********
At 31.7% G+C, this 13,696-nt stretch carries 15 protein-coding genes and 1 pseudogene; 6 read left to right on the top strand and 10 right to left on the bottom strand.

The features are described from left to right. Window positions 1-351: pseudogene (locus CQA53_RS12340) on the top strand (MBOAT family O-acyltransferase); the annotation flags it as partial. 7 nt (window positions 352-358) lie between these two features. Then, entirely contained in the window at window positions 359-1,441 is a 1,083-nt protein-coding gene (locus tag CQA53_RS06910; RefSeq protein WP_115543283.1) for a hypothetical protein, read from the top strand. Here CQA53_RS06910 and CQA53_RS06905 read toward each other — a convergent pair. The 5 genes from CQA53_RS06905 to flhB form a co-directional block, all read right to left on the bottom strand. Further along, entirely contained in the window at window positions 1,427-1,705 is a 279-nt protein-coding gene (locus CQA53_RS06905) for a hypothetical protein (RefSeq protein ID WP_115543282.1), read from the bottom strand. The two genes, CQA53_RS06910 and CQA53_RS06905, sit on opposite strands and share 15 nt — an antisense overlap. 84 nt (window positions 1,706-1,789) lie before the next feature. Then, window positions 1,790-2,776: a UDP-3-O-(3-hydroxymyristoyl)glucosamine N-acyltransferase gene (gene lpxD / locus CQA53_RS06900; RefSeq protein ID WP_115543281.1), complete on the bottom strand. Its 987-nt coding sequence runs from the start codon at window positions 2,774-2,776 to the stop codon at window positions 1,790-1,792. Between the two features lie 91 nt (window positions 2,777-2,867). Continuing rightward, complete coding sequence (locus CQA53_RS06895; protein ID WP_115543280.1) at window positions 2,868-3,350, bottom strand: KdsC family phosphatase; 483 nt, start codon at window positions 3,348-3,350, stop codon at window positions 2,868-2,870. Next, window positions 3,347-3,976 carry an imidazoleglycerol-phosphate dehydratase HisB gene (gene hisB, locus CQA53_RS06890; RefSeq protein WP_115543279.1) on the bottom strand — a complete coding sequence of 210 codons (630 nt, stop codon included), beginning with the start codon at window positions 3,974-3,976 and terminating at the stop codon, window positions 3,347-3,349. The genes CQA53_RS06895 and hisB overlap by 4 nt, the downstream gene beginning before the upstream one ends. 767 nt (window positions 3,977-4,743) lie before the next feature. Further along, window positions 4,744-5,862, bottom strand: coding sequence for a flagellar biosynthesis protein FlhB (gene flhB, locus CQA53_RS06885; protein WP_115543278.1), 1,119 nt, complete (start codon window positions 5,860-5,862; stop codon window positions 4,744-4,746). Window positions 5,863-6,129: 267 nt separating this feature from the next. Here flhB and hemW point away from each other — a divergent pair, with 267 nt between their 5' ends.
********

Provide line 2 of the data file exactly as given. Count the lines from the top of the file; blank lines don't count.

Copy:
The features are described from left to right. Window positions 1-351: pseudogene (locus CQA53_RS12340) on the top strand (MBOAT family O-acyltransferase); the annotation flags it as partial. 7 nt (window positions 352-358) lie between these two features. Then, entirely contained in the window at window positions 359-1,441 is a 1,083-nt protein-coding gene (locus tag CQA53_RS06910; RefSeq protein WP_115543283.1) for a hypothetical protein, read from the top strand. Here CQA53_RS06910 and CQA53_RS06905 read toward each other — a convergent pair. The 5 genes from CQA53_RS06905 to flhB form a co-directional block, all read right to left on the bottom strand. Further along, entirely contained in the window at window positions 1,427-1,705 is a 279-nt protein-coding gene (locus CQA53_RS06905) for a hypothetical protein (RefSeq protein ID WP_115543282.1), read from the bottom strand. The two genes, CQA53_RS06910 and CQA53_RS06905, sit on opposite strands and share 15 nt — an antisense overlap. 84 nt (window positions 1,706-1,789) lie before the next feature. Then, window positions 1,790-2,776: a UDP-3-O-(3-hydroxymyristoyl)glucosamine N-acyltransferase gene (gene lpxD / locus CQA53_RS06900; RefSeq protein ID WP_115543281.1), complete on the bottom strand. Its 987-nt coding sequence runs from the start codon at window positions 2,774-2,776 to the stop codon at window positions 1,790-1,792. Between the two features lie 91 nt (window positions 2,777-2,867). Continuing rightward, complete coding sequence (locus CQA53_RS06895; protein ID WP_115543280.1) at window positions 2,868-3,350, bottom strand: KdsC family phosphatase; 483 nt, start codon at window positions 3,348-3,350, stop codon at window positions 2,868-2,870. Next, window positions 3,347-3,976 carry an imidazoleglycerol-phosphate dehydratase HisB gene (gene hisB, locus CQA53_RS06890; RefSeq protein WP_115543279.1) on the bottom strand — a complete coding sequence of 210 codons (630 nt, stop codon included), beginning with the start codon at window positions 3,974-3,976 and terminating at the stop codon, window positions 3,347-3,349. The genes CQA53_RS06895 and hisB overlap by 4 nt, the downstream gene beginning before the upstream one ends. 767 nt (window positions 3,977-4,743) lie before the next feature. Further along, window positions 4,744-5,862, bottom strand: coding sequence for a flagellar biosynthesis protein FlhB (gene flhB, locus CQA53_RS06885; protein WP_115543278.1), 1,119 nt, complete (start codon window positions 5,860-5,862; stop codon window positions 4,744-4,746). Window positions 5,863-6,129: 267 nt separating this feature from the next. Here flhB and hemW point away from each other — a divergent pair, with 267 nt between their 5' ends.